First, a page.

In the equine world, an animal measuring 14.2 hands at the withers and under is a pony. Any equine measuring more than 14.2 is a horse. The average size of a horse is approximately 15.2 hands. However, that's not the average for all horses in all breeds and disciplines. As the saying goes, "Horses for courses," meaning that equines were bred for a certain size and a particular physiology to accomplish specific tasks.
Equines are measured in hands, with each hand constituting 4 inches. That means the average horse standing at 15.2 hands stands 62 inches tall at the withers, or just about 5 feet, 2 inches. Determine your animal's height using a measuring stick or tape from the bottom of the hooves to the withers' top. Place your horse on a level surface when measuring him.
Small, Medium and Large Ponies
Ponies are divided by height into categories of small, medium and large. For competition purposes, a small pony can't exceed 12.2 hands in height, and a medium pony ranges from 12.3 to 13.2 hands. A large pony ranges from 13.3 to 14.2 hands.
Smaller Average Height Breeds
Some well-known breeds of horses usually mature just about or slightly under the average size. These include the quarter horse -- one of the breeds with the highest annual registrations -- with an average height of 59.3 inches, and a range of 57 to 61 inches tall. The Morgan averages 60 inches, ranging between 56 and 63 inches tall. These two breeds originated in America, but a third average-sized breed did not. The Arabian averages 59.7 inches, ranging between 56 to 63 inches tall.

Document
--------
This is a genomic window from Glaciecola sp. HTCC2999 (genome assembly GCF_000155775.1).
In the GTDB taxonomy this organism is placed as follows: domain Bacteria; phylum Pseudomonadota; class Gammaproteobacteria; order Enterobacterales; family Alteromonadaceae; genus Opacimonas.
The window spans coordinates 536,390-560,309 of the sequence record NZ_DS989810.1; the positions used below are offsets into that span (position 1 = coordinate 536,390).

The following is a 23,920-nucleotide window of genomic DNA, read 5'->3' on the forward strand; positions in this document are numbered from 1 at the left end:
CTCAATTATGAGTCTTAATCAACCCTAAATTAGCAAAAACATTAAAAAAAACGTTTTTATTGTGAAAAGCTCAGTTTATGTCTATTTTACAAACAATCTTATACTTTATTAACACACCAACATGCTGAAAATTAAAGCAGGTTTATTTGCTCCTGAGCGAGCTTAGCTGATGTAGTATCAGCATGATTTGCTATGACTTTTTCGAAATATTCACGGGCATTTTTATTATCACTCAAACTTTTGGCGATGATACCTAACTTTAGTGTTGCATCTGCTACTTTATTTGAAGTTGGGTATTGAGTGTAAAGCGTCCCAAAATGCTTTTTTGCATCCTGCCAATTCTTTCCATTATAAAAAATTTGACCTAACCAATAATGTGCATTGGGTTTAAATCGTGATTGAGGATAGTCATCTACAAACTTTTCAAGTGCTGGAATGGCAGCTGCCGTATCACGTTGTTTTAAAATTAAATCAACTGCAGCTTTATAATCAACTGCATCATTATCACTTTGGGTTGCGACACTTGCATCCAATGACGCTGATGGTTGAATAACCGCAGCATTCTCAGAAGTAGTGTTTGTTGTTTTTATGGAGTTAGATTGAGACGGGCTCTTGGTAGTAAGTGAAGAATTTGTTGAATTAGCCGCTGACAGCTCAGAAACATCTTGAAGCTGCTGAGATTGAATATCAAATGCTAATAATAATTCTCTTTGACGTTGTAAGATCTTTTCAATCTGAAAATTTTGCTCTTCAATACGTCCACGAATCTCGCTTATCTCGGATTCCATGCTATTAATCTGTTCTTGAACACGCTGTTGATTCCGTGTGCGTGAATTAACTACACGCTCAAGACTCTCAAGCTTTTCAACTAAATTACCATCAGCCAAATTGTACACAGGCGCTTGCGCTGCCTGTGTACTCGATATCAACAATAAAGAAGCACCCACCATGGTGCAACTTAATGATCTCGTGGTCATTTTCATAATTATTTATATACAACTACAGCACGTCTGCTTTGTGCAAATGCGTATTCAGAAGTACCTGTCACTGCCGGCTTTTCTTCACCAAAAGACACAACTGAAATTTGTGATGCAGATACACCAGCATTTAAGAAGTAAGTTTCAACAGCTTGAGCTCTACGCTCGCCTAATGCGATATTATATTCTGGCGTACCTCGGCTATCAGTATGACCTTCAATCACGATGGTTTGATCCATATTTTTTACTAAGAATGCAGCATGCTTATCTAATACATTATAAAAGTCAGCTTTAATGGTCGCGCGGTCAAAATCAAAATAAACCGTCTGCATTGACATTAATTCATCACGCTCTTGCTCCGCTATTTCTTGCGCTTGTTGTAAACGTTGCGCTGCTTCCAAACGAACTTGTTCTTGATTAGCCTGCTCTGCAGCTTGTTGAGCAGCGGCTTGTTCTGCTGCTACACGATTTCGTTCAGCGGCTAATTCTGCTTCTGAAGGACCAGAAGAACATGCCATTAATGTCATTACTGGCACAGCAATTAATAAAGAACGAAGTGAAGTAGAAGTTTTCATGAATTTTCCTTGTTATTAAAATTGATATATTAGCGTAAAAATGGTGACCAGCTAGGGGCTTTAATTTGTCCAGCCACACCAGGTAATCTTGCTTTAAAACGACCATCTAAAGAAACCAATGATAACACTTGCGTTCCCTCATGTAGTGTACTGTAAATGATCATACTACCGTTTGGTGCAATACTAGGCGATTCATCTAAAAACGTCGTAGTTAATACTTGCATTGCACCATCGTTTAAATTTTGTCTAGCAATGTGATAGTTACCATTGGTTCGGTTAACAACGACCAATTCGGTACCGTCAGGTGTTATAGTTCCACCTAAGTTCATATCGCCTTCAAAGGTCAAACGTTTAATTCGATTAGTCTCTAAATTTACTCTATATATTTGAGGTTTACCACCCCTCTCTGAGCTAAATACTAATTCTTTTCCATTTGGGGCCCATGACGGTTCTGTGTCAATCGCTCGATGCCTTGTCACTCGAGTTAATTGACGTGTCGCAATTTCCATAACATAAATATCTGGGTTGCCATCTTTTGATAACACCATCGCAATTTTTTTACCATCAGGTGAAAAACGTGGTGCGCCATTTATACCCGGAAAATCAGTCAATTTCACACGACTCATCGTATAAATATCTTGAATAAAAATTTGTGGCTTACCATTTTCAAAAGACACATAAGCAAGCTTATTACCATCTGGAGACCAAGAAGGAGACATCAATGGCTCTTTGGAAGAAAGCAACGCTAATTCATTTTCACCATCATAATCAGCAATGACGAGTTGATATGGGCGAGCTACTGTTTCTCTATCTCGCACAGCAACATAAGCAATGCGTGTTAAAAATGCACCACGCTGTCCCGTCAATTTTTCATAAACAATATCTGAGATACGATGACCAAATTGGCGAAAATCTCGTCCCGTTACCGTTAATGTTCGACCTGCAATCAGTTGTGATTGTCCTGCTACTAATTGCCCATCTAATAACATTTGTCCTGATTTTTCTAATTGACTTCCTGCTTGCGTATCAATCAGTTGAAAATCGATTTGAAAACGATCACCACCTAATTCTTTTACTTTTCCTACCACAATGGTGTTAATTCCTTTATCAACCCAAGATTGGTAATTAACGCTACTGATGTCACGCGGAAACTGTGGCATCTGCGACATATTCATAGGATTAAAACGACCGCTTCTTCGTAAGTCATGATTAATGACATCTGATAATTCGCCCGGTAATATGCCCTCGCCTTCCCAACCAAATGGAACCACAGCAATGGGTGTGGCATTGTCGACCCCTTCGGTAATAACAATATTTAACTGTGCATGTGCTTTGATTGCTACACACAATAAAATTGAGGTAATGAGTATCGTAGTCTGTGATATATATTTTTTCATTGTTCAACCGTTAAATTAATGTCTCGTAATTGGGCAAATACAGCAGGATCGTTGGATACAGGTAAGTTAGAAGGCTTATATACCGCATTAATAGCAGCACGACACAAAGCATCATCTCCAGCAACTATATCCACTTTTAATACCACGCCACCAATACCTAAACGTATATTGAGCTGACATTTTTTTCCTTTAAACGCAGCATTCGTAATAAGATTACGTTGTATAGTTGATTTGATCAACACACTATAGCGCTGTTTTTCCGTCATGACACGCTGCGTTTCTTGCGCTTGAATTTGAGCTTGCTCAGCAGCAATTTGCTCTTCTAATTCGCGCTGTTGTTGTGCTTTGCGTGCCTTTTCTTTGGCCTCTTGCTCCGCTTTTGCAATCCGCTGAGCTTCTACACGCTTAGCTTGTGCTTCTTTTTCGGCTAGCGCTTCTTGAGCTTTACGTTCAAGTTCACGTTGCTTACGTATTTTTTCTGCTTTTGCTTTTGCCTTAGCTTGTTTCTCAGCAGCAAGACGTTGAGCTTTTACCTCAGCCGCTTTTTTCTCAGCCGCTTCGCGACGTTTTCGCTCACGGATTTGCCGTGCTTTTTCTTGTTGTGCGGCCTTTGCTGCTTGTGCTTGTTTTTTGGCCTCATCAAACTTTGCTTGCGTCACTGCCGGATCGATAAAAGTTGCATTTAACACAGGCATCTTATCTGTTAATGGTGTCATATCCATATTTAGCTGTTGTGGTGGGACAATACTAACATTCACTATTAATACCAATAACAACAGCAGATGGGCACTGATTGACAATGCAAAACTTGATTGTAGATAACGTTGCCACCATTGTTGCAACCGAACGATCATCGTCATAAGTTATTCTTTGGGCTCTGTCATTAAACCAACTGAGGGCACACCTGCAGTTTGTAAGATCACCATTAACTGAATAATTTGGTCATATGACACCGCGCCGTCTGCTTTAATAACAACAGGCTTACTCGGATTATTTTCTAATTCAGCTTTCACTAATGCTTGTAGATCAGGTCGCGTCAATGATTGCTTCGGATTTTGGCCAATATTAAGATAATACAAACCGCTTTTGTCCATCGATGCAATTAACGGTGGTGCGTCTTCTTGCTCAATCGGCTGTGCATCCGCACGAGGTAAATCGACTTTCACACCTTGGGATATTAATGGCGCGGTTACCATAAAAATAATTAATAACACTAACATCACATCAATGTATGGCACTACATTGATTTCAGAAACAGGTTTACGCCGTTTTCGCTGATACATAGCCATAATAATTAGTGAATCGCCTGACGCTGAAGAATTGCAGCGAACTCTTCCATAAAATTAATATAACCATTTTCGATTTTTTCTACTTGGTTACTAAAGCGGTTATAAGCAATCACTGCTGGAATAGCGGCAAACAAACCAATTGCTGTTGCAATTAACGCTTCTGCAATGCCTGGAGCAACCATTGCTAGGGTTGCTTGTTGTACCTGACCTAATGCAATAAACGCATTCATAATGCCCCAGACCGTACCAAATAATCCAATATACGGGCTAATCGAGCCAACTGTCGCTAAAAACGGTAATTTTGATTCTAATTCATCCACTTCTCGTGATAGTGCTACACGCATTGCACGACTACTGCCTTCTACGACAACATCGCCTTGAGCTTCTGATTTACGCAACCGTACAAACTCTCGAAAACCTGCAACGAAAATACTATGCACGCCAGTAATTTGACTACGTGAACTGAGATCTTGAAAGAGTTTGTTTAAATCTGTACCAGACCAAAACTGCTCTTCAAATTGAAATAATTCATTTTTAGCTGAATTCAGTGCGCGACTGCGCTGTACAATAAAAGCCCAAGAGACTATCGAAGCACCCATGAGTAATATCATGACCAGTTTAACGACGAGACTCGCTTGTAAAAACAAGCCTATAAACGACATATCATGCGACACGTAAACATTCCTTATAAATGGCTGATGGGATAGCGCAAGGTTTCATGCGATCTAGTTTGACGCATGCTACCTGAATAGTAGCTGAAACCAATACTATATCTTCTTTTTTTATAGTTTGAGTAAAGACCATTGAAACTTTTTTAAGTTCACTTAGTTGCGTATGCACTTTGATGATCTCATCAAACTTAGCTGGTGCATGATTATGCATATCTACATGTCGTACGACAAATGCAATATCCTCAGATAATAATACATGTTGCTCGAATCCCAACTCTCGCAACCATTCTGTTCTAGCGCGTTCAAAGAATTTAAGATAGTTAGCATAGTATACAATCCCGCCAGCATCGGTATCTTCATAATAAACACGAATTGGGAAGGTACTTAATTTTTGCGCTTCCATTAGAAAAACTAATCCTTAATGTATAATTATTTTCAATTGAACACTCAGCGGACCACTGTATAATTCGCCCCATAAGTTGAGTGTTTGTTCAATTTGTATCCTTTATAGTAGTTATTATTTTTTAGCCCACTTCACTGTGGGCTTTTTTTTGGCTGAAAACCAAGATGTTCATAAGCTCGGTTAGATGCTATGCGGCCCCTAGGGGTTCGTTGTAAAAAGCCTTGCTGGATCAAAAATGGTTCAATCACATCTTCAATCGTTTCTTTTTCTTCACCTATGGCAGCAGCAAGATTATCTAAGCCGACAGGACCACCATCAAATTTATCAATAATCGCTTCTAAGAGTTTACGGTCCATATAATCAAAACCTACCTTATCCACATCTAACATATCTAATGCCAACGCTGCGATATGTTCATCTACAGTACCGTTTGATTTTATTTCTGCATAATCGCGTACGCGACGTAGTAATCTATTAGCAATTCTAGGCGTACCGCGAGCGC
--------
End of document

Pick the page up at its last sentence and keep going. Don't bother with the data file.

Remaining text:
Two racing breeds are generally taller than the typical horse, although plenty of them are "average" size. The thoroughbred grows to an average height of 63.78 inches, or about 16 hands, with a range of 62 to 68 inches or more. The standardbred, used for harness racing, averages about 63 inches tall, with a range of 60 to 66 inches or more.
Various warmblood breeds, often used as sport horses in dressage, show jumping and eventing, are the tallest of the equines used primarily for riding. The Danish warmblood ranges from 16.2 to 17 hands tall, or 66 to 68 inches, while the Holsteiner stands between 16 and 17 hands in height, or 64 to 68 inches. The Oldenburg ranges between 16 and 17.2 hands, or 64 to 70 inches.
Draft horses, the heaviest of all equines, also boast taller average heights. These "gentle giants" are true workhorses, capable of pulling enormous amounts of weight. The Belgian, among the most common draft horse breeds, averages 16 hands when full grown. The Percheron averages 16.2 hands, while the Clydesdale averages about 16 to 16.1 hands. The Shire, the tallest and heaviest of the draft breeds, averages 17 hands, with many nearing the 18 hand mark.